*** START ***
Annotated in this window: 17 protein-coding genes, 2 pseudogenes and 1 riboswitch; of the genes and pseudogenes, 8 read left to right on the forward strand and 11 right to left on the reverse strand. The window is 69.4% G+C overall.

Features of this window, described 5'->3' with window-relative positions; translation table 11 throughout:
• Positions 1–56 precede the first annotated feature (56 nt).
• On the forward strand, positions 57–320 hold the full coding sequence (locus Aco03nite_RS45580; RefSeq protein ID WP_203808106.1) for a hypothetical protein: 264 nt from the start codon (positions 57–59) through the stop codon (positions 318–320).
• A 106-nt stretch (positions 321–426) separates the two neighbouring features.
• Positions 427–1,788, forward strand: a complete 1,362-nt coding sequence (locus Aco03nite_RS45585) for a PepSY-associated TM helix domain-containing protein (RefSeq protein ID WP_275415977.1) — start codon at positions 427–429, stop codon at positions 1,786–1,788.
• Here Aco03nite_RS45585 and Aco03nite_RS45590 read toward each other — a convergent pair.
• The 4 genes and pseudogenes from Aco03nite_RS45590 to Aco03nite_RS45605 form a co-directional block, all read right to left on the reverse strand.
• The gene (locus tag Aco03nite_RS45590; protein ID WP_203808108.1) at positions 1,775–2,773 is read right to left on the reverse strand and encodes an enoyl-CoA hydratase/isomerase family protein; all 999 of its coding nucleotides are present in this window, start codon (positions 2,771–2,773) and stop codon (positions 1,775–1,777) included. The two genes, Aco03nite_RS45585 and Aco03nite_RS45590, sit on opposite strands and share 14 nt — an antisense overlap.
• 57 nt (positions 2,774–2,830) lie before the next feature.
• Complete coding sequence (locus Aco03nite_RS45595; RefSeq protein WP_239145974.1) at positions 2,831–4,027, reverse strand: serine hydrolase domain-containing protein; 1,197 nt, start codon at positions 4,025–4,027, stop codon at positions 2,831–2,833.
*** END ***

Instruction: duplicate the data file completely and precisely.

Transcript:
Annotated in this window: 17 protein-coding genes, 2 pseudogenes and 1 riboswitch; of the genes and pseudogenes, 8 read left to right on the forward strand and 11 right to left on the reverse strand. The window is 69.4% G+C overall.

Features of this window, described 5'->3' with window-relative positions; translation table 11 throughout:
• Positions 1–56 precede the first annotated feature (56 nt).
• On the forward strand, positions 57–320 hold the full coding sequence (locus Aco03nite_RS45580; RefSeq protein ID WP_203808106.1) for a hypothetical protein: 264 nt from the start codon (positions 57–59) through the stop codon (positions 318–320).
• A 106-nt stretch (positions 321–426) separates the two neighbouring features.
• Positions 427–1,788, forward strand: a complete 1,362-nt coding sequence (locus Aco03nite_RS45585) for a PepSY-associated TM helix domain-containing protein (RefSeq protein ID WP_275415977.1) — start codon at positions 427–429, stop codon at positions 1,786–1,788.
• Here Aco03nite_RS45585 and Aco03nite_RS45590 read toward each other — a convergent pair.
• The 4 genes and pseudogenes from Aco03nite_RS45590 to Aco03nite_RS45605 form a co-directional block, all read right to left on the reverse strand.
• The gene (locus tag Aco03nite_RS45590; protein ID WP_203808108.1) at positions 1,775–2,773 is read right to left on the reverse strand and encodes an enoyl-CoA hydratase/isomerase family protein; all 999 of its coding nucleotides are present in this window, start codon (positions 2,771–2,773) and stop codon (positions 1,775–1,777) included. The two genes, Aco03nite_RS45585 and Aco03nite_RS45590, sit on opposite strands and share 14 nt — an antisense overlap.
• 57 nt (positions 2,774–2,830) lie before the next feature.
• Complete coding sequence (locus Aco03nite_RS45595; RefSeq protein WP_239145974.1) at positions 2,831–4,027, reverse strand: serine hydrolase domain-containing protein; 1,197 nt, start codon at positions 4,025–4,027, stop codon at positions 2,831–2,833.